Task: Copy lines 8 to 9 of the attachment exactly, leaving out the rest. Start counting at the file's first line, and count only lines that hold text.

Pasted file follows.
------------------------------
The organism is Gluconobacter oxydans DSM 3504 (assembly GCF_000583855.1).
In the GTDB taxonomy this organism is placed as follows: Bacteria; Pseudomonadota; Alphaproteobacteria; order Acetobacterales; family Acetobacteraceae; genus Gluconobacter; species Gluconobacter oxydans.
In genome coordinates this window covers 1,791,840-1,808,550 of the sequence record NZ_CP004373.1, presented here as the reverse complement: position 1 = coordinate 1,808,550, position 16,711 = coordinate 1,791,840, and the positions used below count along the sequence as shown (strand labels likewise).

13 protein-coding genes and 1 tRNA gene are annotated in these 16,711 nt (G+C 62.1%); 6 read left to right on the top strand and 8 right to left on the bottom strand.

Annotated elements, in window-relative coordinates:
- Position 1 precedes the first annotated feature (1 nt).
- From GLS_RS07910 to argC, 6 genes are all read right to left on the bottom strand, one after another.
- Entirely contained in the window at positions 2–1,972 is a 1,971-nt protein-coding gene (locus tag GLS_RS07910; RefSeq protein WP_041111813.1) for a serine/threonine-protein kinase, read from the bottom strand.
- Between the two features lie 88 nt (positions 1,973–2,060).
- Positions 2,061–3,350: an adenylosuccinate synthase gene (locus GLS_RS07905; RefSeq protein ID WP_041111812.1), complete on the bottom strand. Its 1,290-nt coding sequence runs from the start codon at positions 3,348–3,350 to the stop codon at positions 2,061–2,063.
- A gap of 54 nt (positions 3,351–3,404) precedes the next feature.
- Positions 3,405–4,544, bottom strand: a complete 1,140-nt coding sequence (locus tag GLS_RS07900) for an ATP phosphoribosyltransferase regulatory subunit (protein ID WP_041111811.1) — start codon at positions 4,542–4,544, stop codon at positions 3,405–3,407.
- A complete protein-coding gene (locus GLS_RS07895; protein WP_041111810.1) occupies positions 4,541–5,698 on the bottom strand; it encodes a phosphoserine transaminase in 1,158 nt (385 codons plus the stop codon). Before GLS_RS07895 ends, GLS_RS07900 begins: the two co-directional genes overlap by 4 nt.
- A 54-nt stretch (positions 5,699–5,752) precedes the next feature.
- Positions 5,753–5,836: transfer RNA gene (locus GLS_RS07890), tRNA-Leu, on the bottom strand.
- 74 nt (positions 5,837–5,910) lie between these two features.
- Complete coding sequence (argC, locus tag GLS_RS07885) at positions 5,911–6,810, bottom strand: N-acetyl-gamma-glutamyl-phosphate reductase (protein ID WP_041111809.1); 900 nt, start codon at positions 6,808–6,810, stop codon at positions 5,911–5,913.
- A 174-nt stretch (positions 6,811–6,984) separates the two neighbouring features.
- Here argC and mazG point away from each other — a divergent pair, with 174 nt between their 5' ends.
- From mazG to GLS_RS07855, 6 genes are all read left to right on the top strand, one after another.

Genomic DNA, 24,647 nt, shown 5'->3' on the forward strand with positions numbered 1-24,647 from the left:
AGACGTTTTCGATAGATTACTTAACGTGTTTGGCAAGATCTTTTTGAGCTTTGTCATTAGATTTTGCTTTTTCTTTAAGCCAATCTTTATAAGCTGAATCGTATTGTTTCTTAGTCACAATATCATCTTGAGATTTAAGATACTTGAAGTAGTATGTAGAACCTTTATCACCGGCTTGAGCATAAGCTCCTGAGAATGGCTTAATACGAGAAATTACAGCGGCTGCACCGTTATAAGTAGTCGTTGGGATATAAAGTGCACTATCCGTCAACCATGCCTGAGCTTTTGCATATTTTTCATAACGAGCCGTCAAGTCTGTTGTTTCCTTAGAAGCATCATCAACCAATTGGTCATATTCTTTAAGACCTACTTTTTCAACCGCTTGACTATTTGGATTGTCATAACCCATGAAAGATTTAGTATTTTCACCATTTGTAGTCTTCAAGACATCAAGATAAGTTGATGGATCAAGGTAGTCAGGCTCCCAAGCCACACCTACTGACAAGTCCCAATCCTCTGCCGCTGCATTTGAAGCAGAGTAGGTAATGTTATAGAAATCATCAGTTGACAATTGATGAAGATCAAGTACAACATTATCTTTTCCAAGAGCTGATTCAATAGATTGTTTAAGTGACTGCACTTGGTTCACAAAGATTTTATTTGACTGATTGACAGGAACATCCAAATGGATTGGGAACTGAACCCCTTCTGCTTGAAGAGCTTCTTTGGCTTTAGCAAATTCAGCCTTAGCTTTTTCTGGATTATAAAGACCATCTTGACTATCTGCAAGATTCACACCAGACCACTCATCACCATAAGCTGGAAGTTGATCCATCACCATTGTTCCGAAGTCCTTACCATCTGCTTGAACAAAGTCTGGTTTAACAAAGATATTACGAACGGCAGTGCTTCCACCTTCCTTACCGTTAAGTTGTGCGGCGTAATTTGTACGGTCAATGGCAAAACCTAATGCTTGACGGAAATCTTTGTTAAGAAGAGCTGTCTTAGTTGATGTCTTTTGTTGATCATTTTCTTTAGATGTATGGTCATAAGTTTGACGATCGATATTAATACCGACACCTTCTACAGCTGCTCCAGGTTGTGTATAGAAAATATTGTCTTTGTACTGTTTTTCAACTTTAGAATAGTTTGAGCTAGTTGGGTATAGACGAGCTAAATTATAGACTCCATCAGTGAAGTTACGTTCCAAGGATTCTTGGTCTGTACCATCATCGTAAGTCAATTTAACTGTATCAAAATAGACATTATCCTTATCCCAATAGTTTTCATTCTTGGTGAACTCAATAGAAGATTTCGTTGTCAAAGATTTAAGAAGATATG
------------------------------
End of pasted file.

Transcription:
- Entirely contained in the window at positions 2–1,972 is a 1,971-nt protein-coding gene (locus tag GLS_RS07910; RefSeq protein WP_041111813.1) for a serine/threonine-protein kinase, read from the bottom strand.
- Between the two features lie 88 nt (positions 1,973–2,060).